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A PERSIAN POEM
*Tbll me, gentle traveler. thou
Who hast wandered far and wide,
seen the sweetest roses blow
And the brightest rivers glide,
say of all thine eyes have eon
Which the fairest land has been?"
-Lady. shall1 tell theb where
Nature seems most blest and fair,
Far above all cimes beside?
'ris where those we love abide,
And that little spot is best
Which the loved one's foot bath pressed.
Though it be a fairy space,
Wide and spreading Is the place.
Though 'twere but a barren mound
'Twould become enchanted ground.
With thee yon bandy waste would seem
The margin of Al Cawthar'satream,
And thou couldst make a dungeon's gloom
A bower where newbora roses bloom."
A WEDDING PRESENT.
Yes, we were really married.
The clergyman, with impressive
solemnity, announced that we were
now one and sanctioned our union
with the blessing of the church. He
shook my hand, and the tears stood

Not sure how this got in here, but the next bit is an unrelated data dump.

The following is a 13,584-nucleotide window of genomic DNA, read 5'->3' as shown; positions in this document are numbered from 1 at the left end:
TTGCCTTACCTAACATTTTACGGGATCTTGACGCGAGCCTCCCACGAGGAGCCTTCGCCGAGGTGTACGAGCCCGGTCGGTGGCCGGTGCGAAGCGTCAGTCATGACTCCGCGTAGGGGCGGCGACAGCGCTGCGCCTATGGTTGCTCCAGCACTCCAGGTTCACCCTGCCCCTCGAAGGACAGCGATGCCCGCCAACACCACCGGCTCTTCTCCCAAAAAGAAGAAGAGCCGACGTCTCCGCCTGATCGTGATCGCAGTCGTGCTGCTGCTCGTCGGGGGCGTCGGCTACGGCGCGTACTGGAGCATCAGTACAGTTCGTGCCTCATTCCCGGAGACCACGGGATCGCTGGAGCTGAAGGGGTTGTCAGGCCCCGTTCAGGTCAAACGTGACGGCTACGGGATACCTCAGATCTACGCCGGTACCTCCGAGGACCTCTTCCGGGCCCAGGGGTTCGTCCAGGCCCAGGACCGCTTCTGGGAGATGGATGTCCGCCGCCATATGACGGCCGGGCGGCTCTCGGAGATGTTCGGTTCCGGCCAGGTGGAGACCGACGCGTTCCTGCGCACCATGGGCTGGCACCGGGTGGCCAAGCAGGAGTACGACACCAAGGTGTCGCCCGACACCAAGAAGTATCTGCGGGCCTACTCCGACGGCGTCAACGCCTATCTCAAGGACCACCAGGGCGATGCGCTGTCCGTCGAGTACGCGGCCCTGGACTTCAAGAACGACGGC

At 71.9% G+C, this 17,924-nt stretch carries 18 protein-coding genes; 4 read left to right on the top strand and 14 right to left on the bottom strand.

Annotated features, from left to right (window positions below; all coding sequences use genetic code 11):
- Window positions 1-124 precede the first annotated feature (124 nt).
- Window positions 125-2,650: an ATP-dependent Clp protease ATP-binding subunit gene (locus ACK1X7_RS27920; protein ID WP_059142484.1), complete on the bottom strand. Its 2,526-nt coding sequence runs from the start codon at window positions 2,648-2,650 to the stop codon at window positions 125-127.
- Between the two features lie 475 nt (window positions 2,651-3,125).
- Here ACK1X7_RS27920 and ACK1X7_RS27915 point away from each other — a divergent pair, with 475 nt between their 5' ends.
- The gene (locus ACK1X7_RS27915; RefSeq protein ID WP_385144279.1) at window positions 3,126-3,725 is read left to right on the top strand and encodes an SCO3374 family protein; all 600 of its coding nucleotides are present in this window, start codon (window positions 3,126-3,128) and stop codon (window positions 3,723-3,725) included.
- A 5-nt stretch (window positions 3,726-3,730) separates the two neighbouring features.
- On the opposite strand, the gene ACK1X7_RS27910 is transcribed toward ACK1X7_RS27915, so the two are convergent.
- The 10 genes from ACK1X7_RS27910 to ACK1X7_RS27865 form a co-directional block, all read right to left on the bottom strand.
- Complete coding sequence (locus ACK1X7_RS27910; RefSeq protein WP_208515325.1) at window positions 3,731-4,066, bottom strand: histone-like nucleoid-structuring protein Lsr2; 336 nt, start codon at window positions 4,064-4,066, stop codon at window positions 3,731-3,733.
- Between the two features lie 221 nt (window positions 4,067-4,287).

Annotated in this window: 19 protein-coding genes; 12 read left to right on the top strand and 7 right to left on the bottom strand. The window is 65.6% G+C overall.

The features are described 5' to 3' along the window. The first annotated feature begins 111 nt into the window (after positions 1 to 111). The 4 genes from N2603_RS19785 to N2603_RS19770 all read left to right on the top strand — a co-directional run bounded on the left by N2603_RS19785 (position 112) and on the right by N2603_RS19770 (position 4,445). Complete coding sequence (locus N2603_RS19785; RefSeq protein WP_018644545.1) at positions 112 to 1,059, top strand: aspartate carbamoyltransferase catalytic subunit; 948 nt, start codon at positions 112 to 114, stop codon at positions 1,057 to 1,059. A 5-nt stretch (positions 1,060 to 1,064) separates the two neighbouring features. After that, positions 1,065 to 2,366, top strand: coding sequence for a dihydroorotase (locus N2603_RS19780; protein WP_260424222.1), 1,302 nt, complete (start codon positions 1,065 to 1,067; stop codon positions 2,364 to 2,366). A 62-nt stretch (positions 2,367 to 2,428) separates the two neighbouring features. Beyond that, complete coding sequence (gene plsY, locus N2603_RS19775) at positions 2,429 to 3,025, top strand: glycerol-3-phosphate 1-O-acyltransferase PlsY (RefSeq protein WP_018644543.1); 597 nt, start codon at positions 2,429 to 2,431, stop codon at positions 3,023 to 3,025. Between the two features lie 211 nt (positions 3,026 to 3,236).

in his eyes as he wished me unend
ing happiness. He kissed Eleonore,
whom he had christened 20 years be
fore, and repeated again, "God bless
you, my dear child!"
Then came the wedding guests,
one after the other,. to congratulate
us. There was quite a procession.
The sixth person in the procession
was Aunt Caroline. She is Eleonore's
aunt, but I am quite as fond of her
as if she were my own. She is the
best of creatures, always ready to
come when you need her and quite
4's willing to stay away when she
fancies that her society might be
burdensome. She is one of those
generous, patient aunts who in win
ter always have on hand a storeof
goodies for hungry nieces and
nephews and in summer are ever
ready to take charge of a particular
ly restless schoolboy or girl, whose
exuberant vacation spirits render
him or her an annoyance to the
quiet home circle. In a word, Aunt
Caroline is a noble example of what
an aunt really ought to be.
said as she clasped our -hands, "my
wedding present is so cumbersome
that I srranged to have it sent to
your house, where you will find it
when rou return from your bridal
tour-. -It will welcome you -to your
new home, and I trust it may give
you much pleasure and daily remind
you of your old Aunt Caroline."
"It is sure to give us pleasure,
whatever it nay-be," responded my
wiie, affectionately embracing the
dear old lady.
A dozen times a day during our
journey we spoke of Aunt Caroline's
present and tried to guess what it
mightbe Eleonere was certain that
it was a handsome bookcase, while I
maintained with -equal- confidence
that it must boa sdperb bronze orna